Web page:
Dry kibble is much more popular than wet food in general. Wondering why no one is testing dry food?
 

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If you think about the FDA regulations and what is legally allowed in food, it's stunning. Add to that the foods that contain known carcinogenics, and you'll shake your head.

Think about it - many pet foods start with food that was rejected for human consumption, i.e. "feed grade" (FDA’s Compliance Policy “CPG Sec. 675.100 Diversion of Contaminated Food for Animal Use” - http://www.fda.gov/ICECI/ComplianceManuals/CompliancePolicyGuidanceManual/ucm074693.htm) because it is contaminated with rodent, roach, or bird excreta...", Compliance Policy “CPG Sec. 675.200 Diversion of Adulterated Food to Acceptable Animal Feed Use” - http://www.fda.gov/ICECI/ComplianceManuals/CompliancePolicyGuidanceManual/ucm074694.htm , and Compliance Policy “CPG Sec. 690.300 Canned Pet Food” states “Pet food consisting of material from diseased animals or animals which have died otherwise than by slaughter, which is in violation of 402(a)(5) will not ordinarily be actionable, if it is not otherwise in violation of the law. It will be considered fit for animal consumption.” - http://www.fda.gov/ICECI/ComplianceManuals/CompliancePolicyGuidanceManual/ucm074710.htm

It's awful the FDA is so flexible with what's allowed in pet foods.

I don't *think* these people are still in business, but I saved this from their website, ""We are the pet food manufacturers list. If you have chicken, fish, beef or even vegetables that you need to sell to a petfood manufacture save yourself the trouble and give us a call." If you are looking for a list of pet food manufacturers and you found us it’s more than likely because you have a product that HACCP (Hazard Analysis Critical Control Point (HACCP) - http://www.fda.gov/Food/GuidanceRegulation/HACCP/) deems you can’t responsibly sell it for human consumption. Why destroy the product when you can sell it to the pet food manufacturers? You can spend all day making phone calls and sending email’s to various pet food manufacturers but trust me you will never have the years of contacts we have. We turn your trouble into revenue into $. Save yourself the trouble and your companies resources and give us a call and let us know exactly what kind of product you have, what temperature it was raised up to and what you are looking to salvage out of your spoiled food product and let us handle the rest for you. We are the pet food manufacturing resource list you have been looking for. More time than often we are able to get clients like yourself more than you are asking for. We usually charge a small fee of 8% to solve your problem. Source - https://web.archive.org/web/20150905063820/http://www.a1seafood.com/html/pet_food_manufacturers_list_.html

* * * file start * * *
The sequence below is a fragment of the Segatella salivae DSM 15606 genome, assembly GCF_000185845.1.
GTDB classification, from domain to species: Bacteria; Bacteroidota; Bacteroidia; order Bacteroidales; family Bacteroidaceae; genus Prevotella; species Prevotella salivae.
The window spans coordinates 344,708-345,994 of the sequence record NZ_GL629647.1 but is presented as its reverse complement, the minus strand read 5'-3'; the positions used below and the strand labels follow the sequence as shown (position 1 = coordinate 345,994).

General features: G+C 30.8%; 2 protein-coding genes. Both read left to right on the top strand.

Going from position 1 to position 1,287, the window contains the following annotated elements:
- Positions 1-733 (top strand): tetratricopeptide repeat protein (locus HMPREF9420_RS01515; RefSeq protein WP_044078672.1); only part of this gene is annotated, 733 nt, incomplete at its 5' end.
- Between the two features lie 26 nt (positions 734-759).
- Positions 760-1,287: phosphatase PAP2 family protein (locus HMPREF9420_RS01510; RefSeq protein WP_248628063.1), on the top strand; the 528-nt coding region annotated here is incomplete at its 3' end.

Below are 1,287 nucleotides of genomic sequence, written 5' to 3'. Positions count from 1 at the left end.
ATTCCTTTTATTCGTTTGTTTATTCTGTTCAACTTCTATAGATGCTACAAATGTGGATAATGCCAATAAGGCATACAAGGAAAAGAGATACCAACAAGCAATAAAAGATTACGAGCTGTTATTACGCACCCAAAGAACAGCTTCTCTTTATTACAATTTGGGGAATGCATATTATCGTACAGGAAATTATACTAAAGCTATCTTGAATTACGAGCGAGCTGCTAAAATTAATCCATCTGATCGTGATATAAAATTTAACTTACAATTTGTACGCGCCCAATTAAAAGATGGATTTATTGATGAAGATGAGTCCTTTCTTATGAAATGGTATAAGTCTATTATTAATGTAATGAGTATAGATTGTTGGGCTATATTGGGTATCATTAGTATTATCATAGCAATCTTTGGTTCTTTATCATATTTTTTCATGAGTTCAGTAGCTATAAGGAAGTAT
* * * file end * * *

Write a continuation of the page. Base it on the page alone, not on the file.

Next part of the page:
And here's another one of my favorites: "Many manufacturing companies rely on Midwest Ingredients, Inc. to find a place in the market for their waste stream." Source: Services - Midwest Ingredients

Craig